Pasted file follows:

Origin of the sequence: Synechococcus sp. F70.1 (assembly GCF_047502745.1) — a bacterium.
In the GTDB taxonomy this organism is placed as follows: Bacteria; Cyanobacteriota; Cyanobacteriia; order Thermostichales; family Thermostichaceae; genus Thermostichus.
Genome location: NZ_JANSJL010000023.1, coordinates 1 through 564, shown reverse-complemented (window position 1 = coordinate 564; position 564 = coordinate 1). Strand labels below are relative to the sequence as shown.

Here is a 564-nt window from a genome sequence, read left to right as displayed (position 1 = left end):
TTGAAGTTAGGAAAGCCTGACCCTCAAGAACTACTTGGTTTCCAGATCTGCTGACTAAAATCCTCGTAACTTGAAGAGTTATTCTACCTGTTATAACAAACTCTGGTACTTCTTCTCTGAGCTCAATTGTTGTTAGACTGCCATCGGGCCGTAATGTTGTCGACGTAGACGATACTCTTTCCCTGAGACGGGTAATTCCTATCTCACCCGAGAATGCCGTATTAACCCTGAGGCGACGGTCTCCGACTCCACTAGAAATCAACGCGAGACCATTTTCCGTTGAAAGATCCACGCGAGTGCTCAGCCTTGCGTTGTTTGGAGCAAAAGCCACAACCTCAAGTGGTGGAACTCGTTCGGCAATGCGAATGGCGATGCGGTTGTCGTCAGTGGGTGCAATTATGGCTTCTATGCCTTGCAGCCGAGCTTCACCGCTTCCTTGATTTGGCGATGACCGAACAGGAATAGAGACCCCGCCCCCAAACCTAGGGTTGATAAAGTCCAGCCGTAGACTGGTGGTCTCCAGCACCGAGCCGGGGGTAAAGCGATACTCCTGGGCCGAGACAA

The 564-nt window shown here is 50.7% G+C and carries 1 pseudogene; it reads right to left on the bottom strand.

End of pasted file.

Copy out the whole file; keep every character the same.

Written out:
Origin of the sequence: Synechococcus sp. F70.1 (assembly GCF_047502745.1) — a bacterium.
In the GTDB taxonomy this organism is placed as follows: Bacteria; Cyanobacteriota; Cyanobacteriia; order Thermostichales; family Thermostichaceae; genus Thermostichus.
Genome location: NZ_JANSJL010000023.1, coordinates 1 through 564, shown reverse-complemented (window position 1 = coordinate 564; position 564 = coordinate 1). Strand labels below are relative to the sequence as shown.

Here is a 564-nt window from a genome sequence, read left to right as displayed (position 1 = left end):
TTGAAGTTAGGAAAGCCTGACCCTCAAGAACTACTTGGTTTCCAGATCTGCTGACTAAAATCCTCGTAACTTGAAGAGTTATTCTACCTGTTATAACAAACTCTGGTACTTCTTCTCTGAGCTCAATTGTTGTTAGACTGCCATCGGGCCGTAATGTTGTCGACGTAGACGATACTCTTTCCCTGAGACGGGTAATTCCTATCTCACCCGAGAATGCCGTATTAACCCTGAGGCGACGGTCTCCGACTCCACTAGAAATCAACGCGAGACCATTTTCCGTTGAAAGATCCACGCGAGTGCTCAGCCTTGCGTTGTTTGGAGCAAAAGCCACAACCTCAAGTGGTGGAACTCGTTCGGCAATGCGAATGGCGATGCGGTTGTCGTCAGTGGGTGCAATTATGGCTTCTATGCCTTGCAGCCGAGCTTCACCGCTTCCTTGATTTGGCGATGACCGAACAGGAATAGAGACCCCGCCCCCAAACCTAGGGTTGATAAAGTCCAGCCGTAGACTGGTGGTCTCCAGCACCGAGCCGGGGGTAAAGCGATACTCCTGGGCCGAGACAA

The 564-nt window shown here is 50.7% G+C and carries 1 pseudogene; it reads right to left on the bottom strand.